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Psychotropic drug peddling

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Dr Chong, an owner of a private clinic, disliked spending time to maintain proper records on patient’s fees, consultation, and even dispensing of dangerous drugs. He employed a young clerk, Tina, to help him to keep records.


Many of Dr Chong’s patients were young people who had developed a dependency on psychotropic drugs.  Many were underachievers and were pathetically listless and bored.  Dr Chong had much sympathy for them. Yet deep down inside, he knew he was not doing these young people any good by dispensing drugs easily.  However, he liked the easy income and the growing clientele.  On the other hand, there was little possibility of his being found out as he could shift the responsibility to Tina, who could conveniently disappear together with the records.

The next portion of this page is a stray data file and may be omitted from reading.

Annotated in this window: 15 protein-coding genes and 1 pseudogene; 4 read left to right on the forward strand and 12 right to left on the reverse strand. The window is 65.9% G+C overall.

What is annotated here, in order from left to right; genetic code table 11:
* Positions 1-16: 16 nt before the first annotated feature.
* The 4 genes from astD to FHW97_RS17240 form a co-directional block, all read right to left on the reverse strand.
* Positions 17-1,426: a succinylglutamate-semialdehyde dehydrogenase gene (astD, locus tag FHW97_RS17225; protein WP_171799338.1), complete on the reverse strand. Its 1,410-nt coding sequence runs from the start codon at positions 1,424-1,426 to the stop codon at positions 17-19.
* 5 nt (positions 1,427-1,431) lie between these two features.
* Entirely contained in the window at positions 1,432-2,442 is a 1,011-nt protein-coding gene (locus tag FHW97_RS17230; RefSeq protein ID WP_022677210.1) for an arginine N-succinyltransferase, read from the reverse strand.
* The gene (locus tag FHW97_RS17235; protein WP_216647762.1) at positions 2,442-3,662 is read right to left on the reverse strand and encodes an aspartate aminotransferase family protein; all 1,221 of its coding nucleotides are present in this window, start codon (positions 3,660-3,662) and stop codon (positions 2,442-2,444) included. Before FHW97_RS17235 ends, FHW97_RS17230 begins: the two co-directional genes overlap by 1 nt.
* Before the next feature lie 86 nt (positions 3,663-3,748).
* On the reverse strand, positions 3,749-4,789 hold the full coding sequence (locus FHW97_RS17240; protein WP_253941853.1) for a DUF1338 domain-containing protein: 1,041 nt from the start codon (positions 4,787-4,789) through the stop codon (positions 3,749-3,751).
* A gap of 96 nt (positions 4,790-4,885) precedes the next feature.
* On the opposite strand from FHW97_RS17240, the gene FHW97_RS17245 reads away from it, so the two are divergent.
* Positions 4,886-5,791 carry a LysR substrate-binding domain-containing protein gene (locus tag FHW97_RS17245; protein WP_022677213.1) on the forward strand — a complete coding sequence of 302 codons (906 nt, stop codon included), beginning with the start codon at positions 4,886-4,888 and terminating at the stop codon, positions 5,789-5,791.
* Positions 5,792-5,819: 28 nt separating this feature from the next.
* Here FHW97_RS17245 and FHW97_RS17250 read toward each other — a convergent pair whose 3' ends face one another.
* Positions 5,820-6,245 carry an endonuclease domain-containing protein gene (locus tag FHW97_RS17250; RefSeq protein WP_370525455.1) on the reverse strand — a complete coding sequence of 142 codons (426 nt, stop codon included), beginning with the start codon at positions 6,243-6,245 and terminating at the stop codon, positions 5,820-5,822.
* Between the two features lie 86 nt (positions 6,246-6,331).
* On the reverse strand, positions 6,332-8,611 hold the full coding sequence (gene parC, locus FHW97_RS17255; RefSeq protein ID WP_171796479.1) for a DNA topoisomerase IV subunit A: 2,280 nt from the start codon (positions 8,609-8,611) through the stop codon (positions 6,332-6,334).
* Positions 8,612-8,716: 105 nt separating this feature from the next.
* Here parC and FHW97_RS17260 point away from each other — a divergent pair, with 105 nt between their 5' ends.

Should he continue to satisfy the teenagers?  Should he stop ‘treating’ these youngsters who have become dependent on his drugs?

Case Analysis

Dr Chong should always act in the best interests and safety of his patients and adhere to high standards of professionalism when discharging his responsibilities as a physician.  His professional judgement should be based on his knowledge, expertise and experience and should not be clouded by conflict of interest and financial outcomes.   


In the above case, Dr Chong who recklessly dispensed psychotropic drugs to his teenage patients might breach the Code of Professional Conduct (Jan 2016) issued by the Medical Council of Hong Kong.  According to the Code, doctors may prescribe medicine to a patient only after proper consultation and only if drug treatment is appropriate.  The Code also provides that a doctor should not prescribe or supply drugs of addiction or dependence otherwise than in the course of bona fide and proper treatment, or he/she might be regarded as unlawful to give prescriptions prescribing dangerous drugs.


It was also not possible for Dr Chong to do away the records and shift the responsibility to his clerk Tina.  As stated in the Code, a doctor is required to keep a register of every quantity of dangerous drug he obtained or supplied in accordance with the Dangerous Drugs Regulations (Cap. 134A) and non-compliance of such may be a criminal offence and result in disciplinary action.

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